Comparison of neonatal prognosis in gestational diabetic and healthy mothers


Objective. Gestational diabetes mellitus (GDM) is the most common medical disorder complicating pregnancy, which can have serious consequences for mothers and infants. This study was performed with the aim to compare the neonatal and maternal outcomes of two groups of pregnancies: complicated and uncomplicated by diabetes facing a preterm birth.
Materials and Methods. This case-control study was undertaken on 196 healthy mothers with preterm birth and 99 premature infants of diabetic mothers referred to Ghaem Hospital in the 2019-21 period. Maternal characteristics including age, rate of pregnancy, type of delivery, delivery complication, and prolonged rupture of the membrane (PROM), along with neonatal characteristics including gestational age, APGAR score, weight, the need for mechanical ventilation, ophthalmic examinations, and laboratory results of neonates including nucleated red blood cell (NRBC), white blood cell (WBC), and venous blood gas were recorded in the checklist.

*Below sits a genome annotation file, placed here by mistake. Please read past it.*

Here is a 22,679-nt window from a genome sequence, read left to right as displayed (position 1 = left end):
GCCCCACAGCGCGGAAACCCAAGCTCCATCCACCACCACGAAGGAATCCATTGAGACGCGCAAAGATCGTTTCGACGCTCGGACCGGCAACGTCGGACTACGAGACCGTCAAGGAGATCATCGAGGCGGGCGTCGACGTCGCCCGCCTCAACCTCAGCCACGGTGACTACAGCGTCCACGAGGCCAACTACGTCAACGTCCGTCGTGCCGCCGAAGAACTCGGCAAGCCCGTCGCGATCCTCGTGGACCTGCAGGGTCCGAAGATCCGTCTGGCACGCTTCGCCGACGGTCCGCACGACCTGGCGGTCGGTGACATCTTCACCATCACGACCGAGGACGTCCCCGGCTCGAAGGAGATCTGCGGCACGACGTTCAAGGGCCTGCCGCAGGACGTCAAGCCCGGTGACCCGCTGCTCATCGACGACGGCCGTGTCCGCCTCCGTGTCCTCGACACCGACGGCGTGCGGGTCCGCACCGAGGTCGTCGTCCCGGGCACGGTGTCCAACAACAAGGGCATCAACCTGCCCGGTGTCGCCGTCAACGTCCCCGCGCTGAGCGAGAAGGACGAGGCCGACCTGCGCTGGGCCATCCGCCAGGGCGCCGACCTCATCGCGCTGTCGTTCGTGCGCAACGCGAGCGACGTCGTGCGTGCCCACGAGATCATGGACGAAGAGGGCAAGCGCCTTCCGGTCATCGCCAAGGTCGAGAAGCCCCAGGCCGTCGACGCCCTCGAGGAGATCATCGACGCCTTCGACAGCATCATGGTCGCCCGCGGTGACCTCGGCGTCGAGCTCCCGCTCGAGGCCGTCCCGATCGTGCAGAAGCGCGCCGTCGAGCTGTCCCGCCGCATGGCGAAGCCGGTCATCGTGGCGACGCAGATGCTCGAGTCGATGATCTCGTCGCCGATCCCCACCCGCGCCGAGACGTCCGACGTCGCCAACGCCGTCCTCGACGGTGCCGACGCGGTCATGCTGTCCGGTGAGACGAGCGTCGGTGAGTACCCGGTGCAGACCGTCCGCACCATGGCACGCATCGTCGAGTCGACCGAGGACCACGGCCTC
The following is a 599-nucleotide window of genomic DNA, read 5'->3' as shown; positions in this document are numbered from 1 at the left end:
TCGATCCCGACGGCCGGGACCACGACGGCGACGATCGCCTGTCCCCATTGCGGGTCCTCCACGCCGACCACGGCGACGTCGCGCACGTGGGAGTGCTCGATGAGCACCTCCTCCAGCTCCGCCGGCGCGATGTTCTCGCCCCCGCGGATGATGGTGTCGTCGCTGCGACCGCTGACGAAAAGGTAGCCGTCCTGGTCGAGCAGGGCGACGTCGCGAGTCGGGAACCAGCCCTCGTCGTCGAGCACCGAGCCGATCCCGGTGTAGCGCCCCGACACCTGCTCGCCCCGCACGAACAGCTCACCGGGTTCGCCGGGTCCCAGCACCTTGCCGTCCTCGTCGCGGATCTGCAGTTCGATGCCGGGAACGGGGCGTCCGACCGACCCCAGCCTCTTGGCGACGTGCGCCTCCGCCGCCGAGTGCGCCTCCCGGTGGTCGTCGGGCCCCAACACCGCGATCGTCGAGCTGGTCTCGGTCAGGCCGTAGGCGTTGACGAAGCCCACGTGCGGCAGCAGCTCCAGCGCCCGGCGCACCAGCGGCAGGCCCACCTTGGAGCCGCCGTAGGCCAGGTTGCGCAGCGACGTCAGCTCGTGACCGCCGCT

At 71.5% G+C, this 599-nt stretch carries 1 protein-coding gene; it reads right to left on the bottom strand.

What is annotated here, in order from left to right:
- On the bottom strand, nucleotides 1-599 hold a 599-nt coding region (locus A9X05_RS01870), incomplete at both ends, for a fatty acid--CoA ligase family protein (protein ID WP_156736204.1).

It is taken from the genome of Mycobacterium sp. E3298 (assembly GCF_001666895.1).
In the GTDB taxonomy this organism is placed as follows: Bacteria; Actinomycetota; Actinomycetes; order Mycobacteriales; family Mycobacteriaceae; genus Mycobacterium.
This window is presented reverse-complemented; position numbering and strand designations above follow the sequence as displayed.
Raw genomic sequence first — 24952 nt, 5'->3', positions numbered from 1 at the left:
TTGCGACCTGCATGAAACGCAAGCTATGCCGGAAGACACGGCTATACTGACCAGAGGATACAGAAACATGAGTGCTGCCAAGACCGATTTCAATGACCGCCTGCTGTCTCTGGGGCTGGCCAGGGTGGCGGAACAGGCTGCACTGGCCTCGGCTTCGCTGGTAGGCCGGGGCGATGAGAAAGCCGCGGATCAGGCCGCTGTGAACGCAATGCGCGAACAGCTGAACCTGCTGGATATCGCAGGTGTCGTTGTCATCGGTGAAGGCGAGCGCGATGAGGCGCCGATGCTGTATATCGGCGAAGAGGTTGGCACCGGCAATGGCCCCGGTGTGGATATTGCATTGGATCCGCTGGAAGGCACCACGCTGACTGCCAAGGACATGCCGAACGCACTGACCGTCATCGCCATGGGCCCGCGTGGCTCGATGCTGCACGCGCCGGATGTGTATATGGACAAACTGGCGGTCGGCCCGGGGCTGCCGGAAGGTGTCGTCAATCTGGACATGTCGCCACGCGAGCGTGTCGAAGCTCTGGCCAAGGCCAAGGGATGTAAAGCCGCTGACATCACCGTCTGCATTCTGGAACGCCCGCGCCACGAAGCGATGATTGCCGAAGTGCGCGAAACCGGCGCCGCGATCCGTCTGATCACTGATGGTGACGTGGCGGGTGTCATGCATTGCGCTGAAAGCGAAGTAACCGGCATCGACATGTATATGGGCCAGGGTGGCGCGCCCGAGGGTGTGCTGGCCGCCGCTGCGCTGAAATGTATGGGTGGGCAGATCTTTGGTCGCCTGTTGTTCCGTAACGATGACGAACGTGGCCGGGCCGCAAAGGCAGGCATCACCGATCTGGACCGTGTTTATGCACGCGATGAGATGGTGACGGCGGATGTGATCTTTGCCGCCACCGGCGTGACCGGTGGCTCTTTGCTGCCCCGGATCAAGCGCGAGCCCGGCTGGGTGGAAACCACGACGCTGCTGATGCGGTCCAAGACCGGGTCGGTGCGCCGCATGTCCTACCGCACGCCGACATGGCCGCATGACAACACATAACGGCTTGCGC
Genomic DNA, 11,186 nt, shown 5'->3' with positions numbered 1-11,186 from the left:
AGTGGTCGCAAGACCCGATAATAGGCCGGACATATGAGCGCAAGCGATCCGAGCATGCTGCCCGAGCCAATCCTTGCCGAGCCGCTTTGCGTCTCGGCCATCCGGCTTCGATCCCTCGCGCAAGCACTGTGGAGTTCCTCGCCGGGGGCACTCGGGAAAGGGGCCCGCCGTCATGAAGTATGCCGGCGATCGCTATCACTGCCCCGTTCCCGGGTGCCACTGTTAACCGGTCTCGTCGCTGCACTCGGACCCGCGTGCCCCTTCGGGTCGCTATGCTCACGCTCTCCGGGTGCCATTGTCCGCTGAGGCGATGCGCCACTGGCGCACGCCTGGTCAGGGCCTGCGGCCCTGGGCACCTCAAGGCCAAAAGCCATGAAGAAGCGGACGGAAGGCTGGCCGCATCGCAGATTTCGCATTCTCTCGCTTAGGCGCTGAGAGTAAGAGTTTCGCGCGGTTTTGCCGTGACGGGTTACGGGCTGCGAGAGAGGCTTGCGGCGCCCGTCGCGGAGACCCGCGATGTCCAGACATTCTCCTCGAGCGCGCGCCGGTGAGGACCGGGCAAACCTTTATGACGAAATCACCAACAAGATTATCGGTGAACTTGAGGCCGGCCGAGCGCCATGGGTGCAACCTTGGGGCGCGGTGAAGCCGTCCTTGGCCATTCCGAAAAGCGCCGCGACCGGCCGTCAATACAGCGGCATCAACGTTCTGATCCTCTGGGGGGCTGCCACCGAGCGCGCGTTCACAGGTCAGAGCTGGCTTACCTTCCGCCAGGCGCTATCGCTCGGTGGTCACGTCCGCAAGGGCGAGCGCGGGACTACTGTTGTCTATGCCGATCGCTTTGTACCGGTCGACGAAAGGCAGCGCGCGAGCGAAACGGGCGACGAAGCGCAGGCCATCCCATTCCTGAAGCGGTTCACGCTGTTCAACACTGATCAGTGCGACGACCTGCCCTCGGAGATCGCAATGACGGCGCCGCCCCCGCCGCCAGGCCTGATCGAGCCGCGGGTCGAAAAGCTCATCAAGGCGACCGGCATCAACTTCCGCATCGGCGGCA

Results. In this study, the mean gestational age of neonates in the groups of healthy and diabetic mothers were 35.03 ± 2.46 and 33.88 ± 2.73 weeks, respectively. Maternal age, type of delivery, prolonged rupture of the membrane, need for cardiopulmonary resuscitation (CPR) and need for ventilation, first minute APGAR score, and retinopathy of prematurity (ROP) exhibited significant differences between the two groups (P-value < 0.05).
Conclusions. According to the results of our study, diabetic mothers had pregnancy at an older age, had a longer prolonged rupture of the membrane, and were more likely to have a caesarean-section. Moreover, the preterm infants of diabetic mothers had lower APGAR scores and a greater need for resuscitation at birth. They also run a higher risk of retinopathy of prematurity.

Table of Content: Vol. 36 (No. 1) 2024 March

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